Israeli Prime Minister Benjamin Netanyahu said on Wednesday he would seek parliamentary immunity from prosecution in the three graft cases he faces, a move that could delay criminal proceedings against him for months.
Netanyahu was indicted in November on charges of bribery, fraud and breach of trust over allegations he granted state favours worth hundreds of millions of dollars to Israeli media barons in return for gifts and favourable coverage.
He denies any wrongdoing, saying he is the victim of a witch hunt by the media and left to oust a popular right-wing leader.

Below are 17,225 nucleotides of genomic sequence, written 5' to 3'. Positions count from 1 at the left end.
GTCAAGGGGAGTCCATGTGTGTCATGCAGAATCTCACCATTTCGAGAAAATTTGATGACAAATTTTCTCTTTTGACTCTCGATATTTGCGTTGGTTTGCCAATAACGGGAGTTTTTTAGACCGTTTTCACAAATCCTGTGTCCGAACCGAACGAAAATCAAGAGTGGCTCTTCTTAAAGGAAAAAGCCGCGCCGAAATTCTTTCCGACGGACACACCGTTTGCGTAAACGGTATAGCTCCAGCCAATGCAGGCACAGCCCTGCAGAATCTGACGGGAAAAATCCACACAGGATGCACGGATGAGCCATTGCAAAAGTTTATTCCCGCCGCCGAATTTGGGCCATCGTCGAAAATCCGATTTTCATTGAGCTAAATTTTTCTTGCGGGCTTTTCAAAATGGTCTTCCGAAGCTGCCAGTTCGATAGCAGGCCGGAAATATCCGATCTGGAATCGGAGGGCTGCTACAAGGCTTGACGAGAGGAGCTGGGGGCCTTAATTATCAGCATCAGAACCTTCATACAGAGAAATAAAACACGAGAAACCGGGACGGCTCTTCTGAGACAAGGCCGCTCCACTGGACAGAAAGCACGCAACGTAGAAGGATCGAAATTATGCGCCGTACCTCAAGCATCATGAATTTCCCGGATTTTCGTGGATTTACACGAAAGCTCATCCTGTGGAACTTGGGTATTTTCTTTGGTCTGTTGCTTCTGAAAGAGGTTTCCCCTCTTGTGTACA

A trial cannot get underway once an immunity request is made, and Netanyahu announced the politically risky move in a speech on live television just four hours before a deadline for an application was to expire.
He said in his address that the charges against him were politically motivated and he was entitled to parliament's protection.
Amid deep political deadlock, parliament seems unlikely to decide the issue before Israel's 2 March election.
Netanyahu will need the support of 61 of its 120 legislators for immunity to be granted, the same majority that eluded him in attempts to form a government after national ballots in April and September.